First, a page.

|Guzman Jaimes, Jorge|
|Starks, Patrick - Pat|
|Verser, Jerry - Alan|
Submitted to: Modflow And Other Modeling Odysseys
Publication Type: Proceedings
Publication Acceptance Date: 4/2/2013
Publication Date: 6/2/2013
Citation: Guzman Jaimes, J.A., Moriasi, D.N., Gowda, P., Starks, P.J., Steiner, J.L., Verser, J.A. 2013. Integrated SWAT-modflow modeling framework: Modeling multiple disconnected surface watersheds on a single subsurface aquifer extent [abstract]. Modflow and More 2013. Translating Science into Practice Conference, June 2-5, 2013, Golden, Colorado. p. 193-196.
Interpretive Summary: Abstract only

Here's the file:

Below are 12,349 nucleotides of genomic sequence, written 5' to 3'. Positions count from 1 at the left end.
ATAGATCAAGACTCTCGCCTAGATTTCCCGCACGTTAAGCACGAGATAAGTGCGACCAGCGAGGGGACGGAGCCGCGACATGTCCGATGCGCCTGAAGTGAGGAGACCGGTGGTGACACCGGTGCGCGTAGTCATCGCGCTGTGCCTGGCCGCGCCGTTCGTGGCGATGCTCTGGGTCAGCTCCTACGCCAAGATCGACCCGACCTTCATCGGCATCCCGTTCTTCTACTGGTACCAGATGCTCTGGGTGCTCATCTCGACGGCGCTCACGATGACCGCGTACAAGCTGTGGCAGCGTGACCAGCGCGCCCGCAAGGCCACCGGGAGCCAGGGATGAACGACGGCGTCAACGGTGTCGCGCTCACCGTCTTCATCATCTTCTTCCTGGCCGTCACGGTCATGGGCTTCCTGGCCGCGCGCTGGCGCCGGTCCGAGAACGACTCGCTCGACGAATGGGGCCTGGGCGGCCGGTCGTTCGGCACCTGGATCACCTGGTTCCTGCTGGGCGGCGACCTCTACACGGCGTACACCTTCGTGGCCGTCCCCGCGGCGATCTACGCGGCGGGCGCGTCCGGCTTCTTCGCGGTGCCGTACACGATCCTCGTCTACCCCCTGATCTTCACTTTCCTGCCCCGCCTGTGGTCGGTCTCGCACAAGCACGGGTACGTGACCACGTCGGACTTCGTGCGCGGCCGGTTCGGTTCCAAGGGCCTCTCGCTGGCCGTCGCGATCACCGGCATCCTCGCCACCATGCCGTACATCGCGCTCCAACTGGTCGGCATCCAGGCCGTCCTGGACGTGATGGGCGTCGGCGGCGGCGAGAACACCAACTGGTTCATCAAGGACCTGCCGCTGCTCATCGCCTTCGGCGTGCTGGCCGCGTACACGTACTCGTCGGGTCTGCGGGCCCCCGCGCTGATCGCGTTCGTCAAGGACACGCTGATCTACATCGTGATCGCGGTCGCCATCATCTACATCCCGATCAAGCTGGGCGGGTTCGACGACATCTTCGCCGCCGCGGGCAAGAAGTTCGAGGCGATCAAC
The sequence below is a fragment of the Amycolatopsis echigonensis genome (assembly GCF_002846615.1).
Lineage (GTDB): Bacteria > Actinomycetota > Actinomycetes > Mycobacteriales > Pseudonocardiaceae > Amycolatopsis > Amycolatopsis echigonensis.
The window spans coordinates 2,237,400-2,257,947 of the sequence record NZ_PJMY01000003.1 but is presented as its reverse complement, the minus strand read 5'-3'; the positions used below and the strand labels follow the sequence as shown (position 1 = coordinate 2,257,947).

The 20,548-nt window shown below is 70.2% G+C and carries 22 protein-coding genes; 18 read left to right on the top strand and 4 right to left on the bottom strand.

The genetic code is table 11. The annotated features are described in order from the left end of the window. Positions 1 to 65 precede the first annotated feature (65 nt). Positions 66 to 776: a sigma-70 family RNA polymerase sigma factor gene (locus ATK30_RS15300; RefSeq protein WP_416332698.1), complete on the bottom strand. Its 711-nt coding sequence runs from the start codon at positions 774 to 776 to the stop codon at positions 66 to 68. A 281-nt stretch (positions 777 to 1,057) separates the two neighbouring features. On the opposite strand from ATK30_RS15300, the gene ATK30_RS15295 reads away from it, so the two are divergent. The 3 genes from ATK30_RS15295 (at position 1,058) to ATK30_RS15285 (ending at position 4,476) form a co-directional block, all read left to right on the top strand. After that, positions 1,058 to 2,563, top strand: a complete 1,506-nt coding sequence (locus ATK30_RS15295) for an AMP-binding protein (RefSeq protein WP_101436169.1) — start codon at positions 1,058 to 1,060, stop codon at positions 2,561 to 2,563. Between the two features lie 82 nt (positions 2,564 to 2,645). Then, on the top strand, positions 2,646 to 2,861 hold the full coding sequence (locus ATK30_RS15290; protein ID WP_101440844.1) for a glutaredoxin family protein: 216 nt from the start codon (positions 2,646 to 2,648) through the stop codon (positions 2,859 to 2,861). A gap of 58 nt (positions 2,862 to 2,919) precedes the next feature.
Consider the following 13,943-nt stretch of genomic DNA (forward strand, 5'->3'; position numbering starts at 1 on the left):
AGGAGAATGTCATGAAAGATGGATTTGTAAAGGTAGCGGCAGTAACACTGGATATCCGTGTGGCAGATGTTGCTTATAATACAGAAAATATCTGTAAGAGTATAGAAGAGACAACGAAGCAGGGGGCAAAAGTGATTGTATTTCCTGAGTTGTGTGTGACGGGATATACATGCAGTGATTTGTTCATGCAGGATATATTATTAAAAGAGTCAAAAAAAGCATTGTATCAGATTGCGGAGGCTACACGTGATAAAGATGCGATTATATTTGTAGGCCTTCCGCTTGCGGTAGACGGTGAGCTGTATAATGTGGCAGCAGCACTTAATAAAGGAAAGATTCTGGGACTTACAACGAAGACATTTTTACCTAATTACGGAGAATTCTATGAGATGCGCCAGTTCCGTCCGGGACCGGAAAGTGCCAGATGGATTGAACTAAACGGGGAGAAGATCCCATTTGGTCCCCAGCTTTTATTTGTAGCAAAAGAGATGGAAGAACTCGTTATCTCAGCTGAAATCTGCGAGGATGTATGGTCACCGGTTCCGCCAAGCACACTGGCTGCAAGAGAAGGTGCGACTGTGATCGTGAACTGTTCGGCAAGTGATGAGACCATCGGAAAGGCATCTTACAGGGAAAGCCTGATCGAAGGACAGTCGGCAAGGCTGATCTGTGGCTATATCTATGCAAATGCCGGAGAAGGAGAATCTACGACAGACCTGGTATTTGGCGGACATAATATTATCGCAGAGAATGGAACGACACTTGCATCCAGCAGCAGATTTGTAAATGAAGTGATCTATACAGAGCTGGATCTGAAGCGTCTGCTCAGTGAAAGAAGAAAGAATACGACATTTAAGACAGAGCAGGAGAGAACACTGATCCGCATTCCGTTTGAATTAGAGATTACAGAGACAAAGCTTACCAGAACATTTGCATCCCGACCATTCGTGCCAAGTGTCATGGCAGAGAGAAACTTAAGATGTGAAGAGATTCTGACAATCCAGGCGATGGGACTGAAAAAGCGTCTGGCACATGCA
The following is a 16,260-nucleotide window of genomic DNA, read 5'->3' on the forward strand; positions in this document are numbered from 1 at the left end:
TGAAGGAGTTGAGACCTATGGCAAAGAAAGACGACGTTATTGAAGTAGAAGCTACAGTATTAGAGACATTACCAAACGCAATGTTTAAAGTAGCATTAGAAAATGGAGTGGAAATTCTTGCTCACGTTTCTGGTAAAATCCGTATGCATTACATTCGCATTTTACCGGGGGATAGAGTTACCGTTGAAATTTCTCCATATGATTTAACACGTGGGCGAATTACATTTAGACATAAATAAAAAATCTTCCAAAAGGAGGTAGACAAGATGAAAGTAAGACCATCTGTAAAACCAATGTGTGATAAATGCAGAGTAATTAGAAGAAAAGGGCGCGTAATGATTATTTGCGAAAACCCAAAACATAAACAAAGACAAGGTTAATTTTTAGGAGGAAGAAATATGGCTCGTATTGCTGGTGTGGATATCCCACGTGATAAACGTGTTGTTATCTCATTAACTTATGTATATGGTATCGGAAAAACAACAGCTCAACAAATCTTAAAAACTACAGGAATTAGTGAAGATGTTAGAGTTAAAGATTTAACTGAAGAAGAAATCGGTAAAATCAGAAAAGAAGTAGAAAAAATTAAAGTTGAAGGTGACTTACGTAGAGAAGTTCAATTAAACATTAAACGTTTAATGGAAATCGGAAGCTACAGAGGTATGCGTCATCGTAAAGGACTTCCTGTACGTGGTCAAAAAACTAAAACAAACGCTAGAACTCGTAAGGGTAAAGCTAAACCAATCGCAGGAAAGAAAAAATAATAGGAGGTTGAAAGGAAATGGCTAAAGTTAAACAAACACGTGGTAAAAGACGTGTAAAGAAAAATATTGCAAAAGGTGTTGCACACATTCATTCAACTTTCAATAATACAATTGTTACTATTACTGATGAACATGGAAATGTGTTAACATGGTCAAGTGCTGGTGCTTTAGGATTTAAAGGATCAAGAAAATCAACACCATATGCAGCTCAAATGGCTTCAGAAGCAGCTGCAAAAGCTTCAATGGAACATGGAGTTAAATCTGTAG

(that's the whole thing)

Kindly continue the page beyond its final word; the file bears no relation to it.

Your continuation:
Technical Abstract: Surface-subsurface integrated modeling is commonly limited by the extent of the surface domain. This limitation requires modelers to define the subsurface boundaries as a function of the surface domain resulting in inaccurate flow and transport simulation at the model boundary. In this study, the SWATmf modeling framework, which couples the Soil and Water Assessment Tool (SWAT) and the Modular Three-Dimensional Finite-Difference Groundwater Flow (MODFLOW), was modified to provide the capability of modeling multiple surface watersheds to a single subsurface aquifer extent. Data from the Fort Cobb Reservoir Experimental Watershed (FCREW), located in southern Oklahoma was used in this study. A series of new routines were incorporated in the SWATmf modeling framework to interface multiple sub- watershed SWAT simulations (i.e., SWAT models) with one MODFLOW model. A surface-subsurface modeling case study was developed for daily simulations (Oct-2010 to Aug-2012) in Cobb Creek, Lake Creek, and Willow Creek sub-watersheds encompassing the upper part of the FCREW. Groundwater levels in the FCREW were estimated by the integrated model. The modified modeling framework allowed MODFLOW simulation of distributed daily percolation fluxes and well extraction volumes from multiple simulated SWAT models. Moreover, the case study served to evaluate the modified modeling framework. The modified modeling framework will enable simulation of distributed surface-subsurface flow and transport fluxes in which multiple surface disconnected watersheds contribute to a single aquifer extend.